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Zulgad: You can’t be serious: Is MLB really going to make return about dollars and cents?

Are you really going to do this Major League Baseball? Now? Under these circumstances? Can you really be this tone deaf? Sadly, the answer might be yes.

The question, of course, surrounds whether we are going to see a standoff between the owners and players on how the money will be handled in MLB’s plan to return to play in early July from the coronavirus pandemic. The owners provided their approval to MLB’s proposal on Monday, but that means nothing until the players association signs off on it. That’s where it figures to get ugly. Talks with the union were scheduled to start Tuesday.

The proposal includes plenty of one-season rule changes, including an 82-game schedule, a 14-team postseason (instead of 10) and a universal designated hitter. The expectation is most players won’t hesitate to go along with those alterations. The sticking point is the 50-50 split of revenue for the 2020 season.

That’s almost certain to be a non-starter for a traditionally strong union that has what are expected to be contentious negotiations with MLB coming up after the current Collective Bargaining Agreement expires in December 2021. Any use of the words revenue sharing will be seen as a first step toward owners trying to introduce a salary cap, something the NFL, NBA and NHL all have and something the MLB players association will avoid at all costs.

The fact the owners haven’t ever completely opened up their books makes it difficult for anyone to know if their cries of poverty are real or simply a negotiating ploy. Right now, that doesn’t matter. There will be a time for this battle between the two sides but not now. Not with the country having been largely shut down for months and with so many out of work or taking pay cuts.

Baseball has the opportunity to be the first major sport to return in America and create nightly programming that so many of us have missed. No fans in the stands? We’ll worry about that later. Just the opportunity to turn on the television starting in July and watch the Twins play would be a welcome diversion from our current reality. And if it takes 3 hours, 5 minutes to complete, these days what else do we have to do?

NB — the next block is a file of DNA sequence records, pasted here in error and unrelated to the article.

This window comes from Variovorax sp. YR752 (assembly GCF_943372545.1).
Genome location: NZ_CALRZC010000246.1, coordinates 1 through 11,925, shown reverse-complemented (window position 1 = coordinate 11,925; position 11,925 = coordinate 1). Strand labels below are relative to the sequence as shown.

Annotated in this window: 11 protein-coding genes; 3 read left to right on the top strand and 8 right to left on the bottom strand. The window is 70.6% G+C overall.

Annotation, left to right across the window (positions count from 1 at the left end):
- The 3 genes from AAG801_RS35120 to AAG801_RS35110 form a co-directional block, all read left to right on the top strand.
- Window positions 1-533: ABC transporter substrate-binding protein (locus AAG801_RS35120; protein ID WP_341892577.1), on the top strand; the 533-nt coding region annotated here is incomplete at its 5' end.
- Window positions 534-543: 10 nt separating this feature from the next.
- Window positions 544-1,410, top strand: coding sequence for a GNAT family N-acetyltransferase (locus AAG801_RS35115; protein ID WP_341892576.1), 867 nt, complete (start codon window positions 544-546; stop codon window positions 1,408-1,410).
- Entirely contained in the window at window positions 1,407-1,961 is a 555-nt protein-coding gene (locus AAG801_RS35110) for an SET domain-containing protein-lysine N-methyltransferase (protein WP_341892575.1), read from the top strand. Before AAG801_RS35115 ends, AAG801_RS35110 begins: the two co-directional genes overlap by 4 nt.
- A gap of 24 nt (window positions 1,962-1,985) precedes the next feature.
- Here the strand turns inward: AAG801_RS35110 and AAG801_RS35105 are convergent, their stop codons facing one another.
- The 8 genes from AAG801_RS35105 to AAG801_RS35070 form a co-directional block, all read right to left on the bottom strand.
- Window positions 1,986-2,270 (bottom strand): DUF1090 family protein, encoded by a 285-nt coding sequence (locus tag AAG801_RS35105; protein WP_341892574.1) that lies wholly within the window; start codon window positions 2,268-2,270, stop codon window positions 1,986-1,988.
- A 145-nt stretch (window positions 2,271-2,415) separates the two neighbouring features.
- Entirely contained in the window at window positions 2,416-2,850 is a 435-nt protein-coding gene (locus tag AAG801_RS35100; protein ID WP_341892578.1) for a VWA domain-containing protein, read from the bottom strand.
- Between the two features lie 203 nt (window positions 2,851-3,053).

It’s the responsibility of the owners and players to work out a one-summer agreement to make sure that when it’s safe to return games can be played in empty stadiums. The owners will claim that without fans their agreement with the players in late March to pay them a prorated allotment of their 2020 salaries based on games played isn’t possible because of a loss of revenue. The players will say that was the agreement and the owners should stick to it.

You can fall on either side of the fence and many will. Some will call the owners cheap and others will claim players are greedy. Both things are likely true and at this point neither matter.  There hasn’t been a work stoppage in baseball since the 1994 season was halted by a strike in mid-August — that led to the World Series being cancelled — and play did not resume until late April 1995.

It took MLB years to recover from that strike and a big part of that recovery was the steroid-filled summer of 1998. If you think fans were mad 25 years ago, just imagine what the reaction would be if MLB commissioner Rob Manfred’s league decides fighting over dollars is more important than providing fans with entertainment in the year of COVID-19?

So how does this issue get resolved? This is one where both the owners and players are going to have to agree that no one is going to be happy and one side might take a financial bath. Is that perfect? No. But given what has been going on in this country, no one wants to hear or read about billionaires fighting with millionaires.

One would hope both sides realize this. But until there’s a resolution the fear is this grand game might suffer a black eye from which it might take years to recover.


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